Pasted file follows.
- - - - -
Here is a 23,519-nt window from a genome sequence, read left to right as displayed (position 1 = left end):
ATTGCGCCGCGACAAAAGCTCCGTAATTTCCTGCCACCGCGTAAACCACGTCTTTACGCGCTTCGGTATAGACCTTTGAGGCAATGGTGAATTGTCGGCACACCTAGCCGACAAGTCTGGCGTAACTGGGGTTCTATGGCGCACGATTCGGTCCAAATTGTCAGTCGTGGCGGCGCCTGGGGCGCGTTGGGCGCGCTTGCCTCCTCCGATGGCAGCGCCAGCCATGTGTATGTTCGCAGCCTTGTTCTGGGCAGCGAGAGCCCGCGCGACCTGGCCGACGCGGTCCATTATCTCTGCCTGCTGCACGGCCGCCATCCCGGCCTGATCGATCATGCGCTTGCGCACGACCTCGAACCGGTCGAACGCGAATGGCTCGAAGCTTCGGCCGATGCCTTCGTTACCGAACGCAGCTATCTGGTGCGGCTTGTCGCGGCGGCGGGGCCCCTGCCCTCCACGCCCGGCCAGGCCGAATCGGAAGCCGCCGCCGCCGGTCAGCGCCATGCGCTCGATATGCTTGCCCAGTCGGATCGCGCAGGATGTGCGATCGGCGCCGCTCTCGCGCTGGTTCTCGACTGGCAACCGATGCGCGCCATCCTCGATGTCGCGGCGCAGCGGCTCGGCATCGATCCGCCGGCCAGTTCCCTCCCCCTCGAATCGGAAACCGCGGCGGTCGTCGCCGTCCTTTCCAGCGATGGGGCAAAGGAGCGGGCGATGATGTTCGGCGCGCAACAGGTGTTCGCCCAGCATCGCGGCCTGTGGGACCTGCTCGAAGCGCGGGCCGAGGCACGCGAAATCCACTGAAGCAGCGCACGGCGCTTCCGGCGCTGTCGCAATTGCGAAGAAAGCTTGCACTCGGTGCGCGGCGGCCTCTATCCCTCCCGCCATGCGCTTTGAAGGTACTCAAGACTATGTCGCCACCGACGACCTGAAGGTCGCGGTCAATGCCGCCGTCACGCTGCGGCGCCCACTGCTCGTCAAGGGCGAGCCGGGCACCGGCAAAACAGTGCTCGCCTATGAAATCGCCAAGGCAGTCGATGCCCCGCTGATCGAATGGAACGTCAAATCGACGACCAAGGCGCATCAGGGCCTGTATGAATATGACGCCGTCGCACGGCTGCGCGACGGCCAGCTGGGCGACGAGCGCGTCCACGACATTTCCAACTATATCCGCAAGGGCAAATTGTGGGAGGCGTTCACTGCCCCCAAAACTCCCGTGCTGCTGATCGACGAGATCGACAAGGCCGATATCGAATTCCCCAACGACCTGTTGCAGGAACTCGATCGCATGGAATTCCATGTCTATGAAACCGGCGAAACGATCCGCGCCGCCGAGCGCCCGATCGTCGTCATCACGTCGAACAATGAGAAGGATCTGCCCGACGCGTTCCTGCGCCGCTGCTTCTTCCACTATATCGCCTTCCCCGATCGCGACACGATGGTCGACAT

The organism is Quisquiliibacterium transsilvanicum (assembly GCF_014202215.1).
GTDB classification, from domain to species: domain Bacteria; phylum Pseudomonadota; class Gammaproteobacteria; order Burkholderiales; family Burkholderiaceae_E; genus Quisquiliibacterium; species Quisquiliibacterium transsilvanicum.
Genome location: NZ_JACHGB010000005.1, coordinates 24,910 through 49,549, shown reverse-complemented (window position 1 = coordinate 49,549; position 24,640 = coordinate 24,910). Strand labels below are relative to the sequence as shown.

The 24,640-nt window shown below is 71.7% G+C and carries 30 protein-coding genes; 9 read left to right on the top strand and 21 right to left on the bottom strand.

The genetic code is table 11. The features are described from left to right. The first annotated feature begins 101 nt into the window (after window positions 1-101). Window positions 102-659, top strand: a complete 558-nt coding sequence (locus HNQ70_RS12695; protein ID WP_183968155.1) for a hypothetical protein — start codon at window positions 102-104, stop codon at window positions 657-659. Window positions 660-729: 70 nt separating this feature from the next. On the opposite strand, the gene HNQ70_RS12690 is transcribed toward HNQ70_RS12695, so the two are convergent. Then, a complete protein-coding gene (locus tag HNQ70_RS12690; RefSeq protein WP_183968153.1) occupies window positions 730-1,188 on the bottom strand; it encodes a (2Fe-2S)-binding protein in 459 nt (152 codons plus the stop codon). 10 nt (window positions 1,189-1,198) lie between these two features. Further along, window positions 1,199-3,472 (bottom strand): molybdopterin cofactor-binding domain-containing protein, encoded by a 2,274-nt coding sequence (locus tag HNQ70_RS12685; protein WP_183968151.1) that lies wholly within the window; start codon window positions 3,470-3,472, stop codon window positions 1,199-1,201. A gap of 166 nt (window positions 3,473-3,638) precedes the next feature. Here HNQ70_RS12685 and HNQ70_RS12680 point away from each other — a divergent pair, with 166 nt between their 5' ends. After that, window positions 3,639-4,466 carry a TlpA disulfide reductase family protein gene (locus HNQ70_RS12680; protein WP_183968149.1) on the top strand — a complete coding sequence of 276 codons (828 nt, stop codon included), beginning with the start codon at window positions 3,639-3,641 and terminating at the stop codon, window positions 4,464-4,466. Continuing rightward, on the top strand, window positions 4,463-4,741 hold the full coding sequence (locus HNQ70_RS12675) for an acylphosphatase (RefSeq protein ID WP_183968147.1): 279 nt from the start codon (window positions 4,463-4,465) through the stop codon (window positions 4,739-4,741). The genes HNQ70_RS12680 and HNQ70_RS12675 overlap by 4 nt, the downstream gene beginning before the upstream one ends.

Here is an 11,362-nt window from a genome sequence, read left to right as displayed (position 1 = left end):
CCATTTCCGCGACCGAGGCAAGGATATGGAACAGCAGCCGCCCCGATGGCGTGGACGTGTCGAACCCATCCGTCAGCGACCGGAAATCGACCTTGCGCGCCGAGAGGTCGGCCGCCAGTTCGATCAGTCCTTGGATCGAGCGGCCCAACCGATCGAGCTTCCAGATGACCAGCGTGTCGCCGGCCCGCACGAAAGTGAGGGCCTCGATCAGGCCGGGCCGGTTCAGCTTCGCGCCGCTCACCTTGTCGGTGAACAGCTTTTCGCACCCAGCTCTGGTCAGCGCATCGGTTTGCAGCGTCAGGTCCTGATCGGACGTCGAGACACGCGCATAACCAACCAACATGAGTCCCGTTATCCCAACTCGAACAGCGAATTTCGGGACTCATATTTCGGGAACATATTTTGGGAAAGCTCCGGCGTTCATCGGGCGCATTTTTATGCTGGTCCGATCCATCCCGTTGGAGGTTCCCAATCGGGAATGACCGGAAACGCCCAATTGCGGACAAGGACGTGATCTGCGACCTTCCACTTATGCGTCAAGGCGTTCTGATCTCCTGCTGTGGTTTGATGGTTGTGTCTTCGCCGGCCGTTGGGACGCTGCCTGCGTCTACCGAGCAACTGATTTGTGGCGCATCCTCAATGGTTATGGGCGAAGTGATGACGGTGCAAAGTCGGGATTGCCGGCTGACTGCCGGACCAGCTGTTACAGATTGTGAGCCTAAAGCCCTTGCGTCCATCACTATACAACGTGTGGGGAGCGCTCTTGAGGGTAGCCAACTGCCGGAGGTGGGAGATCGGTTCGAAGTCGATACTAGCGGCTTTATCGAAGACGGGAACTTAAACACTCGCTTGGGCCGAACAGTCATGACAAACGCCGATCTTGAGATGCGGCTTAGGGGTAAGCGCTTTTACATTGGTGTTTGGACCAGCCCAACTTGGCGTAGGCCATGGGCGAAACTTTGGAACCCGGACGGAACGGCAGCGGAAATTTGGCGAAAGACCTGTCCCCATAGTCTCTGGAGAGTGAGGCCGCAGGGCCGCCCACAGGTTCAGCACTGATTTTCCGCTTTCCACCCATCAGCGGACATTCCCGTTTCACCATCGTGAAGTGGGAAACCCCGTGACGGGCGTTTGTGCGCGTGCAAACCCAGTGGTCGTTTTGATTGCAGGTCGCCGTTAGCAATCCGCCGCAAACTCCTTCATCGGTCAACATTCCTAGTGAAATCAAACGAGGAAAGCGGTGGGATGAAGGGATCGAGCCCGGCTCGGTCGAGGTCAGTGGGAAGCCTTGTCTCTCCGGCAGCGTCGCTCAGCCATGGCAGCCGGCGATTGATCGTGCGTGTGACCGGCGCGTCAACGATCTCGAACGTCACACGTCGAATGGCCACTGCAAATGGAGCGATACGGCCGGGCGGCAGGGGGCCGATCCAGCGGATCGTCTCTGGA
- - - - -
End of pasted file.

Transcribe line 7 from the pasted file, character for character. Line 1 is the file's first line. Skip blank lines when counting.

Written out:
The genetic code is table 11. The features are described from left to right. The first annotated feature begins 101 nt into the window (after window positions 1-101). Window positions 102-659, top strand: a complete 558-nt coding sequence (locus HNQ70_RS12695; protein ID WP_183968155.1) for a hypothetical protein — start codon at window positions 102-104, stop codon at window positions 657-659. Window positions 660-729: 70 nt separating this feature from the next. On the opposite strand, the gene HNQ70_RS12690 is transcribed toward HNQ70_RS12695, so the two are convergent. Then, a complete protein-coding gene (locus tag HNQ70_RS12690; RefSeq protein WP_183968153.1) occupies window positions 730-1,188 on the bottom strand; it encodes a (2Fe-2S)-binding protein in 459 nt (152 codons plus the stop codon). 10 nt (window positions 1,189-1,198) lie between these two features. Further along, window positions 1,199-3,472 (bottom strand): molybdopterin cofactor-binding domain-containing protein, encoded by a 2,274-nt coding sequence (locus tag HNQ70_RS12685; protein WP_183968151.1) that lies wholly within the window; start codon window positions 3,470-3,472, stop codon window positions 1,199-1,201. A gap of 166 nt (window positions 3,473-3,638) precedes the next feature. Here HNQ70_RS12685 and HNQ70_RS12680 point away from each other — a divergent pair, with 166 nt between their 5' ends. After that, window positions 3,639-4,466 carry a TlpA disulfide reductase family protein gene (locus HNQ70_RS12680; protein WP_183968149.1) on the top strand — a complete coding sequence of 276 codons (828 nt, stop codon included), beginning with the start codon at window positions 3,639-3,641 and terminating at the stop codon, window positions 4,464-4,466. Continuing rightward, on the top strand, window positions 4,463-4,741 hold the full coding sequence (locus HNQ70_RS12675) for an acylphosphatase (RefSeq protein ID WP_183968147.1): 279 nt from the start codon (window positions 4,463-4,465) through the stop codon (window positions 4,739-4,741). The genes HNQ70_RS12680 and HNQ70_RS12675 overlap by 4 nt, the downstream gene beginning before the upstream one ends.